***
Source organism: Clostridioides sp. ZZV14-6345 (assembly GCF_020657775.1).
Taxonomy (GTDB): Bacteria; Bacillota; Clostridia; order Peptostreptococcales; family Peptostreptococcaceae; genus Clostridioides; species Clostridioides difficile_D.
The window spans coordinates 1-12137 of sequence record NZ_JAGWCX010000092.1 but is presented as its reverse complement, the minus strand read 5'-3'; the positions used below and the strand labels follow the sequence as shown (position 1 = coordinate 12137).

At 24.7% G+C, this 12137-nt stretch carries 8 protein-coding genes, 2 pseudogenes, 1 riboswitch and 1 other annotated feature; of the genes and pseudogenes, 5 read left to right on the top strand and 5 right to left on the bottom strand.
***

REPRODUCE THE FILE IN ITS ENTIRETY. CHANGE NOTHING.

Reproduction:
Source organism: Clostridioides sp. ZZV14-6345 (assembly GCF_020657775.1).
Taxonomy (GTDB): Bacteria; Bacillota; Clostridia; order Peptostreptococcales; family Peptostreptococcaceae; genus Clostridioides; species Clostridioides difficile_D.
The window spans coordinates 1-12137 of sequence record NZ_JAGWCX010000092.1 but is presented as its reverse complement, the minus strand read 5'-3'; the positions used below and the strand labels follow the sequence as shown (position 1 = coordinate 12137).

At 24.7% G+C, this 12137-nt stretch carries 8 protein-coding genes, 2 pseudogenes, 1 riboswitch and 1 other annotated feature; of the genes and pseudogenes, 5 read left to right on the top strand and 5 right to left on the bottom strand.